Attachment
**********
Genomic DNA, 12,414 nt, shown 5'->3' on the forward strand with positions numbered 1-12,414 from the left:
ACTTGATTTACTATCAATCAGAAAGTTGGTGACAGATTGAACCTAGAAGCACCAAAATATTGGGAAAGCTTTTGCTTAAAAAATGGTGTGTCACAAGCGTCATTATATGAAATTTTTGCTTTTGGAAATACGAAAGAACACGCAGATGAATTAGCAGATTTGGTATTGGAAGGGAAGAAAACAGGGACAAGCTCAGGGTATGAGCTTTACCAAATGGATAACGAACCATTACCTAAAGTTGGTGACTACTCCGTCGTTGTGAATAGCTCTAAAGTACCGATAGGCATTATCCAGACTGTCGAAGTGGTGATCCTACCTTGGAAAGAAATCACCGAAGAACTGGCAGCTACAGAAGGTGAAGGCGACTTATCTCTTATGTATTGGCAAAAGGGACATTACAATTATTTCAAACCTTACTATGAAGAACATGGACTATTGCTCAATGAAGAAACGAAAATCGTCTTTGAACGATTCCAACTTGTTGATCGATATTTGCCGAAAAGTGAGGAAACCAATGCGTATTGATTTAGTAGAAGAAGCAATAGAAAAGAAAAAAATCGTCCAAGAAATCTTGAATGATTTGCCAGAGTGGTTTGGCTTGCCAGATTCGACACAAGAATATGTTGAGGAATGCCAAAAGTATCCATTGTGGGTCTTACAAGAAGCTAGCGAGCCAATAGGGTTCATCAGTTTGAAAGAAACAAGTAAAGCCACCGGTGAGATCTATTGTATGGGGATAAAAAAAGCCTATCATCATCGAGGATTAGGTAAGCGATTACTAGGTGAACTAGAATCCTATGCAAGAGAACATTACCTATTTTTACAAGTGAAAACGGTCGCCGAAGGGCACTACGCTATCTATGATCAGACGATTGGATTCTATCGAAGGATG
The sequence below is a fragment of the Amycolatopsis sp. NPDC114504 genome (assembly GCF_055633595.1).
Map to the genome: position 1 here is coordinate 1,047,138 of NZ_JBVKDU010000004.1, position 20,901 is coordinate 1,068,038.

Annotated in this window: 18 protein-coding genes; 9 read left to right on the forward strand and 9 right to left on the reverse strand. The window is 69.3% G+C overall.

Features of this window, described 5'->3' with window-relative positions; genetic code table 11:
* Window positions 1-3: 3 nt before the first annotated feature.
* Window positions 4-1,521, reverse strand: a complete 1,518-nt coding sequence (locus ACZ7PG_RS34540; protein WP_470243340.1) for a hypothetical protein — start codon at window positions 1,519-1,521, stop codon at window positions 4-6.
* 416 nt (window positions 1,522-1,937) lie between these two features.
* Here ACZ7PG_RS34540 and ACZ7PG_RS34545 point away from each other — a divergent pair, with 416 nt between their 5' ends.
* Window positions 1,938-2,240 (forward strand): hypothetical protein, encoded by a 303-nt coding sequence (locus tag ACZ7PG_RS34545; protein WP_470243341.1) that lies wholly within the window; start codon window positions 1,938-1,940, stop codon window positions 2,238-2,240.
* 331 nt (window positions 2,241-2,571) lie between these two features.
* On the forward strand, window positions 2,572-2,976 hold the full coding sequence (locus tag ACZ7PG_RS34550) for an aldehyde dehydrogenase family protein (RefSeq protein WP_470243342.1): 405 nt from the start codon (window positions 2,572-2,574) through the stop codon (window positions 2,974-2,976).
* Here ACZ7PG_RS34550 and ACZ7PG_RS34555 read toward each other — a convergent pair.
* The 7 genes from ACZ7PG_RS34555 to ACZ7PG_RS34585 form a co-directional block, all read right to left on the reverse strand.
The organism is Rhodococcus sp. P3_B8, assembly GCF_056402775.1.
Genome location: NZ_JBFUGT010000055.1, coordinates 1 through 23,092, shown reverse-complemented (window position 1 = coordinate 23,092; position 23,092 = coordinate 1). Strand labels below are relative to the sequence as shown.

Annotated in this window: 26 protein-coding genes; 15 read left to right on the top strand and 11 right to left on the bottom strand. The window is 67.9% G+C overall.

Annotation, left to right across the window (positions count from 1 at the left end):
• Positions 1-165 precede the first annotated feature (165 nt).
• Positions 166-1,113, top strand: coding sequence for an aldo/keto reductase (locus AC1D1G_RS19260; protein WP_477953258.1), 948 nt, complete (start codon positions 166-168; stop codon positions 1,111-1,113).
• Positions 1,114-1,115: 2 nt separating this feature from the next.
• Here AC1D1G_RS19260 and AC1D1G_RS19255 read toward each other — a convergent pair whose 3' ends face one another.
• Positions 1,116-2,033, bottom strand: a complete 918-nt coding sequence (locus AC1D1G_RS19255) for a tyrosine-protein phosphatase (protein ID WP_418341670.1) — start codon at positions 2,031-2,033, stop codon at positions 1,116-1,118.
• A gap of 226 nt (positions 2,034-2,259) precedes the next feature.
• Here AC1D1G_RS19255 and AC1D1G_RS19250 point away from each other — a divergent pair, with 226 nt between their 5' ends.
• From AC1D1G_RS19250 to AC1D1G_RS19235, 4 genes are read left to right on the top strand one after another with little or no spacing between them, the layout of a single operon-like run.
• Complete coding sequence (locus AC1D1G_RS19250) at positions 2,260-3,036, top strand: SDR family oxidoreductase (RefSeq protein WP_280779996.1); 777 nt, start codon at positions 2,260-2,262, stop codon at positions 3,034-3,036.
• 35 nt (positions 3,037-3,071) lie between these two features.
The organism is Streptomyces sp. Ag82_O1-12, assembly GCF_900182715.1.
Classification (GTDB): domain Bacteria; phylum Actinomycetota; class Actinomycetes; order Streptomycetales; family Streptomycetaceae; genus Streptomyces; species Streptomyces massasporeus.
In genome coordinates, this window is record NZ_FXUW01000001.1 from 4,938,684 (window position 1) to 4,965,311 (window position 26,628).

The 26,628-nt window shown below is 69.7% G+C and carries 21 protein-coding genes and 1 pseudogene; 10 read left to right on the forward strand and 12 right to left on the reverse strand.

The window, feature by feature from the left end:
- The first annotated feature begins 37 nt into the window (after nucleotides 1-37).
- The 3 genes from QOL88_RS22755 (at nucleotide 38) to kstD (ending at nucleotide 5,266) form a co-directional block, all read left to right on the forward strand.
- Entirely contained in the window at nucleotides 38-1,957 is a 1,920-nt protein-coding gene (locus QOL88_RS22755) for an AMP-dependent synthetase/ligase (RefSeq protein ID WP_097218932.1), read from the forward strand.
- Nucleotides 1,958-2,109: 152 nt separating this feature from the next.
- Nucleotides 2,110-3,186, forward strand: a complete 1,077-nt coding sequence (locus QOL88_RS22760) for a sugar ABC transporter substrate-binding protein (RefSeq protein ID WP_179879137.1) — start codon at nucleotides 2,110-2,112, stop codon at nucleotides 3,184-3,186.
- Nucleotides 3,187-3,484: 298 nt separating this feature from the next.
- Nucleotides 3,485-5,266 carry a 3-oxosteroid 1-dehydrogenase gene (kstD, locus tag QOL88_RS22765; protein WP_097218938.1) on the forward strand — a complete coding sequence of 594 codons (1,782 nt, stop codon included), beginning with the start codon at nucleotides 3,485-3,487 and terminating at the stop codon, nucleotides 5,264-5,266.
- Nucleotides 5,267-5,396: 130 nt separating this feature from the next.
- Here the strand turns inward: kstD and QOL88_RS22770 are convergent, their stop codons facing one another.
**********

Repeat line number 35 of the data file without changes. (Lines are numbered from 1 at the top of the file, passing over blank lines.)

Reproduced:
- The first annotated feature begins 37 nt into the window (after nucleotides 1-37).